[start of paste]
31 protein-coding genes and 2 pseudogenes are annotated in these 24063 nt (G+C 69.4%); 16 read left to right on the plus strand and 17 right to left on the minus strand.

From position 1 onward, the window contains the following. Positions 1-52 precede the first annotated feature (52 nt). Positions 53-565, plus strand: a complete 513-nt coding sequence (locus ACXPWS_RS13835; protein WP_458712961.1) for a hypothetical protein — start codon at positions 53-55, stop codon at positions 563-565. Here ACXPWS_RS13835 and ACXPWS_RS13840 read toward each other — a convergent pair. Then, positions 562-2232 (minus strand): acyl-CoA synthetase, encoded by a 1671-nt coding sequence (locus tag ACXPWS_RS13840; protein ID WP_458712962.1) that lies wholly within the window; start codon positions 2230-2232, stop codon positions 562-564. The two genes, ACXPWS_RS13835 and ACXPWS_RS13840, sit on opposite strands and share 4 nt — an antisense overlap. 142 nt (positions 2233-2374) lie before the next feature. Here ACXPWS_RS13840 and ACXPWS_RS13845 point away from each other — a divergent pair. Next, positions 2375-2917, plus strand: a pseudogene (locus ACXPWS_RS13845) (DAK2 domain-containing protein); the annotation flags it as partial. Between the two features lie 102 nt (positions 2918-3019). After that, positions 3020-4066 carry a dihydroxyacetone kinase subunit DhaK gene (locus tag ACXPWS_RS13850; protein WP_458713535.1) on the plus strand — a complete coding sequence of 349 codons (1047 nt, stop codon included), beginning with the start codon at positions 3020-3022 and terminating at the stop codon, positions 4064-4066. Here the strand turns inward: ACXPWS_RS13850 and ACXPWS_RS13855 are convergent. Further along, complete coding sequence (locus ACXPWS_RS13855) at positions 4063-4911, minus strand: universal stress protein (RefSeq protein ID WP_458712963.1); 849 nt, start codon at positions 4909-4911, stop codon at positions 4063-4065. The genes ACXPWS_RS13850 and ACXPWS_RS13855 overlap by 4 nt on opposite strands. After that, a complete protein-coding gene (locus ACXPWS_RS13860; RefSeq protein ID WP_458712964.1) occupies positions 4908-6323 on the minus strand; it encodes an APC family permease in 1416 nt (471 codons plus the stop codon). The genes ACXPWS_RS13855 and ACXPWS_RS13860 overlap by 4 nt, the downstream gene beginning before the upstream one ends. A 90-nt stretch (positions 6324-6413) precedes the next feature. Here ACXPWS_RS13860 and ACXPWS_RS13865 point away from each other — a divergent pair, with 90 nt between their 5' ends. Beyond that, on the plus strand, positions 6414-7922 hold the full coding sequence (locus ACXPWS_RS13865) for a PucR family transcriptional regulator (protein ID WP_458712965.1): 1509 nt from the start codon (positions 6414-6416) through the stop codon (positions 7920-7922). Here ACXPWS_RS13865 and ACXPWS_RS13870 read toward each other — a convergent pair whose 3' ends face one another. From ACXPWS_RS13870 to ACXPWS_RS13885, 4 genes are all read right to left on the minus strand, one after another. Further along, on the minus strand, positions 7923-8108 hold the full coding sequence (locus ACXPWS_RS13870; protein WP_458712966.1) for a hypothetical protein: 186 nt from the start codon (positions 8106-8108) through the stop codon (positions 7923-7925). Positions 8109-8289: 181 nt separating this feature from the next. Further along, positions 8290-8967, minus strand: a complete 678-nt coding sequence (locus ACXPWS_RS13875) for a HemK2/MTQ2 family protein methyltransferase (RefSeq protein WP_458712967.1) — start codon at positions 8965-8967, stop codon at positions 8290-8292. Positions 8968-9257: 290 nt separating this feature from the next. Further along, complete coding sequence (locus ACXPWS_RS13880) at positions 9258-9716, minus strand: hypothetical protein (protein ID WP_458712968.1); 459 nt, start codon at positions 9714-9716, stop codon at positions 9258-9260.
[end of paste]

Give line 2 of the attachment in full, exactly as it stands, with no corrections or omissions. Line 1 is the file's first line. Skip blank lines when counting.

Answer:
From position 1 onward, the window contains the following. Positions 1-52 precede the first annotated feature (52 nt). Positions 53-565, plus strand: a complete 513-nt coding sequence (locus ACXPWS_RS13835; protein WP_458712961.1) for a hypothetical protein — start codon at positions 53-55, stop codon at positions 563-565. Here ACXPWS_RS13835 and ACXPWS_RS13840 read toward each other — a convergent pair. Then, positions 562-2232 (minus strand): acyl-CoA synthetase, encoded by a 1671-nt coding sequence (locus tag ACXPWS_RS13840; protein ID WP_458712962.1) that lies wholly within the window; start codon positions 2230-2232, stop codon positions 562-564. The two genes, ACXPWS_RS13835 and ACXPWS_RS13840, sit on opposite strands and share 4 nt — an antisense overlap. 142 nt (positions 2233-2374) lie before the next feature. Here ACXPWS_RS13840 and ACXPWS_RS13845 point away from each other — a divergent pair. Next, positions 2375-2917, plus strand: a pseudogene (locus ACXPWS_RS13845) (DAK2 domain-containing protein); the annotation flags it as partial. Between the two features lie 102 nt (positions 2918-3019). After that, positions 3020-4066 carry a dihydroxyacetone kinase subunit DhaK gene (locus tag ACXPWS_RS13850; protein WP_458713535.1) on the plus strand — a complete coding sequence of 349 codons (1047 nt, stop codon included), beginning with the start codon at positions 3020-3022 and terminating at the stop codon, positions 4064-4066. Here the strand turns inward: ACXPWS_RS13850 and ACXPWS_RS13855 are convergent. Further along, complete coding sequence (locus ACXPWS_RS13855) at positions 4063-4911, minus strand: universal stress protein (RefSeq protein ID WP_458712963.1); 849 nt, start codon at positions 4909-4911, stop codon at positions 4063-4065. The genes ACXPWS_RS13850 and ACXPWS_RS13855 overlap by 4 nt on opposite strands. After that, a complete protein-coding gene (locus ACXPWS_RS13860; RefSeq protein ID WP_458712964.1) occupies positions 4908-6323 on the minus strand; it encodes an APC family permease in 1416 nt (471 codons plus the stop codon). The genes ACXPWS_RS13855 and ACXPWS_RS13860 overlap by 4 nt, the downstream gene beginning before the upstream one ends. A 90-nt stretch (positions 6324-6413) precedes the next feature. Here ACXPWS_RS13860 and ACXPWS_RS13865 point away from each other — a divergent pair, with 90 nt between their 5' ends. Beyond that, on the plus strand, positions 6414-7922 hold the full coding sequence (locus ACXPWS_RS13865) for a PucR family transcriptional regulator (protein ID WP_458712965.1): 1509 nt from the start codon (positions 6414-6416) through the stop codon (positions 7920-7922). Here ACXPWS_RS13865 and ACXPWS_RS13870 read toward each other — a convergent pair whose 3' ends face one another. From ACXPWS_RS13870 to ACXPWS_RS13885, 4 genes are all read right to left on the minus strand, one after another. Further along, on the minus strand, positions 7923-8108 hold the full coding sequence (locus ACXPWS_RS13870; protein WP_458712966.1) for a hypothetical protein: 186 nt from the start codon (positions 8106-8108) through the stop codon (positions 7923-7925). Positions 8109-8289: 181 nt separating this feature from the next. Further along, positions 8290-8967, minus strand: a complete 678-nt coding sequence (locus ACXPWS_RS13875) for a HemK2/MTQ2 family protein methyltransferase (RefSeq protein WP_458712967.1) — start codon at positions 8965-8967, stop codon at positions 8290-8292. Positions 8968-9257: 290 nt separating this feature from the next. Further along, complete coding sequence (locus ACXPWS_RS13880) at positions 9258-9716, minus strand: hypothetical protein (protein ID WP_458712968.1); 459 nt, start codon at positions 9714-9716, stop codon at positions 9258-9260.